Jerusalem Festival of Light, 2011 (Part 3)
Posted by Avital Pinnick on June 23, 2011
One of the shortcomings of photography is that it isn’t very good at depicting motion or change. Video is much better. In this posting I’ve concentrated on a few exhibits that stood out in my mind on the last evening that I attended the Jerusalem Festival of Light. For more information about the artists and exhibits, go to the Jerusalem Festival of Light site. The photos in my Flickr set show other exhibits that I haven’t covered in this blog posting. There were just too many installations to post photos of all of them!
The Bwindi Light Masks in Zedekiah’s cave, a deep and ancient quarry under the old city, were fun to photograph. While music played, the lights changed colour and intensity, suggesting different expressions on the masks.
Living Tiles is the name of the exhibit at the Lutheran Church of the Redeemer in the Christian Quarter. The tiles are created by participants standing under a camera. The church is in a very narrow alley, which makes it difficult to get a photo of the whole facade without an extreme wide angle lens. This was the best I could manage with 18mm.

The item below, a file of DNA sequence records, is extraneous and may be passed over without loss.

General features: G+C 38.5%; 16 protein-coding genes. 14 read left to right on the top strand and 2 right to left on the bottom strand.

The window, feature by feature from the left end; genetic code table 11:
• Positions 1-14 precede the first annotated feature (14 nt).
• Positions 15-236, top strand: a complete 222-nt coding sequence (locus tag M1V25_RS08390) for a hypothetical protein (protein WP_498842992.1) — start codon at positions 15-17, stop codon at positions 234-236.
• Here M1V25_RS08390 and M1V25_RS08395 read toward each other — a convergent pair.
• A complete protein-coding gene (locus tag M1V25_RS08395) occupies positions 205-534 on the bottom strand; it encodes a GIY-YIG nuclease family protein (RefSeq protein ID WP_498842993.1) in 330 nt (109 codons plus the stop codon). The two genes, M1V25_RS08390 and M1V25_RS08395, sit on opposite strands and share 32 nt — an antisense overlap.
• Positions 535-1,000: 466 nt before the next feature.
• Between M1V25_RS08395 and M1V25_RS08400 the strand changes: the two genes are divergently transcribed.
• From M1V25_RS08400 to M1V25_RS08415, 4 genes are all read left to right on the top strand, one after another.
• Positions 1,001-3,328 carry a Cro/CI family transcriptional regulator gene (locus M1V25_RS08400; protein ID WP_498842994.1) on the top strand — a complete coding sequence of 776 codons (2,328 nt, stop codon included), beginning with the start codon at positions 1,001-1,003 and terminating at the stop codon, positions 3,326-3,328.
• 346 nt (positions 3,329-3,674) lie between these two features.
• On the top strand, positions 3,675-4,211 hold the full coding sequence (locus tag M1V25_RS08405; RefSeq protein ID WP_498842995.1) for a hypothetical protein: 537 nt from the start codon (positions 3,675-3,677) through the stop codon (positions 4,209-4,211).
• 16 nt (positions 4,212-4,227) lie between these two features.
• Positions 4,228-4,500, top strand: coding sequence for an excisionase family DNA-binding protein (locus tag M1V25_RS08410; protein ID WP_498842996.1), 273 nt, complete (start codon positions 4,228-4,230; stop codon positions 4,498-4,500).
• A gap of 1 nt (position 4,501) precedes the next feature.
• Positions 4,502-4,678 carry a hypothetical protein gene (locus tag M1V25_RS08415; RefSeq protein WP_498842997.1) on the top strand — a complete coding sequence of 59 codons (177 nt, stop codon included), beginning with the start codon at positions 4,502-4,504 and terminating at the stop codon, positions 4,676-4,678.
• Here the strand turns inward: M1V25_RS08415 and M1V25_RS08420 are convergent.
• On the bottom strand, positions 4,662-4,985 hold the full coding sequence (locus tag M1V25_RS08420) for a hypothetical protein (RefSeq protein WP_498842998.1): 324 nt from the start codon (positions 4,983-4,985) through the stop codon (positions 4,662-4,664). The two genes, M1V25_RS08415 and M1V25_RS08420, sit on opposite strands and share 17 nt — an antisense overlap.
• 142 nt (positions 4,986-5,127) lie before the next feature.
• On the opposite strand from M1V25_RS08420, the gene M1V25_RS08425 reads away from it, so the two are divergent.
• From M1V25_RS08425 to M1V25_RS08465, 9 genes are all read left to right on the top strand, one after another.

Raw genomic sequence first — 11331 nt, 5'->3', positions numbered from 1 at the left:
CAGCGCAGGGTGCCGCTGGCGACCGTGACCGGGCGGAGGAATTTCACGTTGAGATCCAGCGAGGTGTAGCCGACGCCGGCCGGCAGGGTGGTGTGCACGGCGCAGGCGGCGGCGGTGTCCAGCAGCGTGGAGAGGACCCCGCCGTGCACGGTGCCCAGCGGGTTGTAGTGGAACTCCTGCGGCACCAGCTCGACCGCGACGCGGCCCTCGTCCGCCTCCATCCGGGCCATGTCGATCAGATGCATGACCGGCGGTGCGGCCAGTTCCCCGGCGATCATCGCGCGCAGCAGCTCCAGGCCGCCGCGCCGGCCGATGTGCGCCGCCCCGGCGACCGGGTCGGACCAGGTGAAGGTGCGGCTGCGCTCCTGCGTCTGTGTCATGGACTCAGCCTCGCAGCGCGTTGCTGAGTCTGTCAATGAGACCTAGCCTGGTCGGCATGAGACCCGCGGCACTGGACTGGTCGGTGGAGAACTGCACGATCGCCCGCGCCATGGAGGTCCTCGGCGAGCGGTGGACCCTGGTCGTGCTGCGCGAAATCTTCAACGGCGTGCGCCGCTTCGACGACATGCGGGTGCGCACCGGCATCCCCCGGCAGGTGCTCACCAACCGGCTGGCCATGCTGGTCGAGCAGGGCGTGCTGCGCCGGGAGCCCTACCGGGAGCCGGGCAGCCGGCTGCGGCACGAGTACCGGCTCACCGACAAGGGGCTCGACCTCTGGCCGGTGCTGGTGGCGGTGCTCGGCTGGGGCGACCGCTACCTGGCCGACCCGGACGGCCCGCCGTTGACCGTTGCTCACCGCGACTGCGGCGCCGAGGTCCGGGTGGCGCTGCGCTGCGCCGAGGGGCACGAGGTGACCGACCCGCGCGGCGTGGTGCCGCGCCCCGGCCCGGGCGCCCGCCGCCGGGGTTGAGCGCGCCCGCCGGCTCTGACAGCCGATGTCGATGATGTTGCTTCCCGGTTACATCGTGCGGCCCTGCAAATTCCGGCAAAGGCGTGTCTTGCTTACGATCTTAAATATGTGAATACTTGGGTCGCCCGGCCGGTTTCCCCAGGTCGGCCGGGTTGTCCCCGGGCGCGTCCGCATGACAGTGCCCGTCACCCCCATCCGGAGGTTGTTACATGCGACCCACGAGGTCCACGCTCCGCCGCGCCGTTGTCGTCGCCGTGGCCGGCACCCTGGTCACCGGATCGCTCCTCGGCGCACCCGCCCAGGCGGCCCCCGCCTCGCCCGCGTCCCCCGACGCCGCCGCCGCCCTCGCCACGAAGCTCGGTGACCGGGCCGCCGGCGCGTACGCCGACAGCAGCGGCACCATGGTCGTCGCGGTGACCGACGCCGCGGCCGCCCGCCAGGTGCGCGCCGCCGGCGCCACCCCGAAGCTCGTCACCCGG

When I got closer to the church I saw this man doing a funny dance. The square markings on the pavement show the range of the camera mounted directly above him.
The photo below is the man’s image, reflected and tiled.
Self-portrait: My husband is on the left, wearing a light blue shirt, medium blue backpack, and red kippah. I’m on the right, in dark colours, holding my arms out.
There was a lot more performance art this year, which made it almost impossible to see everything. You would need very good timing, a schedule, and luck with the crowds to see everything. We went on three nights and didn’t manage to see everything.
The two fire dancers below performed “Reflection” with large and small curved reflectors but I was at the side of the audience, not in a good position to photograph the reflections.
RAW, ISO 1600, 1/30 second, f/5.0, 18nn
RAW, ISO 800, 1/3 second, f/5.0, 18mm
The Fairy Tales Gate, a video installation projected onto the Damascus gate, was magical. I wish I could create something like this!